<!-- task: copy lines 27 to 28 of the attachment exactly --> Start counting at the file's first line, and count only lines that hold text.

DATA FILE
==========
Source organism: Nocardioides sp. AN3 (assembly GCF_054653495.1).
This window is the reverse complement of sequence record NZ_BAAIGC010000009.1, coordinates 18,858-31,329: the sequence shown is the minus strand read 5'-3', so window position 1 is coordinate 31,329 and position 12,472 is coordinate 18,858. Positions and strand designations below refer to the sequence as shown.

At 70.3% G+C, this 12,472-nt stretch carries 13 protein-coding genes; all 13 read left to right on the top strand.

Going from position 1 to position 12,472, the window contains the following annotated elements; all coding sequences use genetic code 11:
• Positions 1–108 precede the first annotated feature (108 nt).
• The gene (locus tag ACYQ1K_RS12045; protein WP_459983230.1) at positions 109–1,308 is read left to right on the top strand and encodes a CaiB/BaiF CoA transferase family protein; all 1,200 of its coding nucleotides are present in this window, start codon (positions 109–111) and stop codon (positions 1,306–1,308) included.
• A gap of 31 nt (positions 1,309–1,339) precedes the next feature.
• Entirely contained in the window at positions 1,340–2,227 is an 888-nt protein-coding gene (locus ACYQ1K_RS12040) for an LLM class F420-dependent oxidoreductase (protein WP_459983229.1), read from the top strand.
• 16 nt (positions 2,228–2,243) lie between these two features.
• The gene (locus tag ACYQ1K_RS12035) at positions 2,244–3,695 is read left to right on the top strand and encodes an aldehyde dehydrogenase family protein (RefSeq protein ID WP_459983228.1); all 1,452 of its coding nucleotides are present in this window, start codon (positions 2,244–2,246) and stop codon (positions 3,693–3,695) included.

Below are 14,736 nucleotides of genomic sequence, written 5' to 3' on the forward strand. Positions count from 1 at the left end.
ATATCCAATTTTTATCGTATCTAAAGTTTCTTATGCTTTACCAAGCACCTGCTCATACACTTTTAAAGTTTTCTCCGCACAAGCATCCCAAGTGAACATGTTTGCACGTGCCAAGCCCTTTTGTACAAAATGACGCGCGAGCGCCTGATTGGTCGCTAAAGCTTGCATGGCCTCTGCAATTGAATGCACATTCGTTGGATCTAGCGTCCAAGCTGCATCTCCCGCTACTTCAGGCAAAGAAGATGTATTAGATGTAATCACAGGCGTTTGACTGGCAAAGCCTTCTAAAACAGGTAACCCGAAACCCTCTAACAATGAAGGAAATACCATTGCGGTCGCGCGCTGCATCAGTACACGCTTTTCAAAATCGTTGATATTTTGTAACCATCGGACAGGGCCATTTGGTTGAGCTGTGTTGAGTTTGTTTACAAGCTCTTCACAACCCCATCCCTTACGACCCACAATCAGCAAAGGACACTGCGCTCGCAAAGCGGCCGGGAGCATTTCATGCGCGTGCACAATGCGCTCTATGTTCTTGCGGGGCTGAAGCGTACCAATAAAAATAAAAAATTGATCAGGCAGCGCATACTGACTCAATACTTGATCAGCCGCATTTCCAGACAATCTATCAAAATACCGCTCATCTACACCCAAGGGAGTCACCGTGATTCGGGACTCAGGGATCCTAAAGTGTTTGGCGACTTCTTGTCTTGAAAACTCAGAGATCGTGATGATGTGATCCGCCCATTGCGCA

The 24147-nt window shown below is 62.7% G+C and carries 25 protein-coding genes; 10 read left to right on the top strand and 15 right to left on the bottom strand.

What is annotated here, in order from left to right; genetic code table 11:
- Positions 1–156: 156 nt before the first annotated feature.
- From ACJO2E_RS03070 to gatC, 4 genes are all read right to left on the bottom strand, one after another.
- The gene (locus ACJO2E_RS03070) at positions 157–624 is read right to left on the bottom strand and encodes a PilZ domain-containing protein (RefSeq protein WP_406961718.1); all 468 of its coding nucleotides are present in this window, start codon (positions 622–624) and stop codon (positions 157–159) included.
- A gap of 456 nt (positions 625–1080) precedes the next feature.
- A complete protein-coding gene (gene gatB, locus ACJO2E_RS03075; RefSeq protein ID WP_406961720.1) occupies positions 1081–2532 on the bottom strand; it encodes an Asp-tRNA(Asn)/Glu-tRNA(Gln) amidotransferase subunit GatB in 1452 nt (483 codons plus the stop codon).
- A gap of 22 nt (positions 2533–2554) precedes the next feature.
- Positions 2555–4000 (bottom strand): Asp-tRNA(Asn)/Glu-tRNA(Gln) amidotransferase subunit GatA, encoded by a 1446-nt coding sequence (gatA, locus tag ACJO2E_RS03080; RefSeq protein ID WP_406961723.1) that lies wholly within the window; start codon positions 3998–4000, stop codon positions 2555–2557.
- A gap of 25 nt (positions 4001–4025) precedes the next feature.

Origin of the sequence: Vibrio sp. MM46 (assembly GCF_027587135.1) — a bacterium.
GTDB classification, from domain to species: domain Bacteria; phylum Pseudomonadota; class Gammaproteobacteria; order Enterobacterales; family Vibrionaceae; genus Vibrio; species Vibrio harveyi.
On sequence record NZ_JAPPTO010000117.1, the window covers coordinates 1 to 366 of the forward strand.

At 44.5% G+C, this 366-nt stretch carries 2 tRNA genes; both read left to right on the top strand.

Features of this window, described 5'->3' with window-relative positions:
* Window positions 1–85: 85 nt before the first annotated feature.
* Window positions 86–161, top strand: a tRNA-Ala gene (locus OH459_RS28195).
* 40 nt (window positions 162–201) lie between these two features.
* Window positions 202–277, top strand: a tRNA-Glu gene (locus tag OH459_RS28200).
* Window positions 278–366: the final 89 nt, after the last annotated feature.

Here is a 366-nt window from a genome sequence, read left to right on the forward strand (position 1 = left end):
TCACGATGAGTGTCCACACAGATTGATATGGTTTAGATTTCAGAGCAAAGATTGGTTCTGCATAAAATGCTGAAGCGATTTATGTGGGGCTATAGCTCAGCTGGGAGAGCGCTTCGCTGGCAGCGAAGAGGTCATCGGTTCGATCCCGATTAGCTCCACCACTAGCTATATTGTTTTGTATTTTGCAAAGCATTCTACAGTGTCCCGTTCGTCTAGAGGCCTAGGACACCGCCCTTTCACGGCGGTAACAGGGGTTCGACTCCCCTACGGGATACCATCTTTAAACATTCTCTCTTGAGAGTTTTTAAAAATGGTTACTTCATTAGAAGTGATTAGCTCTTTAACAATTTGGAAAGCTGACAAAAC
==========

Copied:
Features of this window, described 5'->3' with window-relative positions:
* Window positions 1–85: 85 nt before the first annotated feature.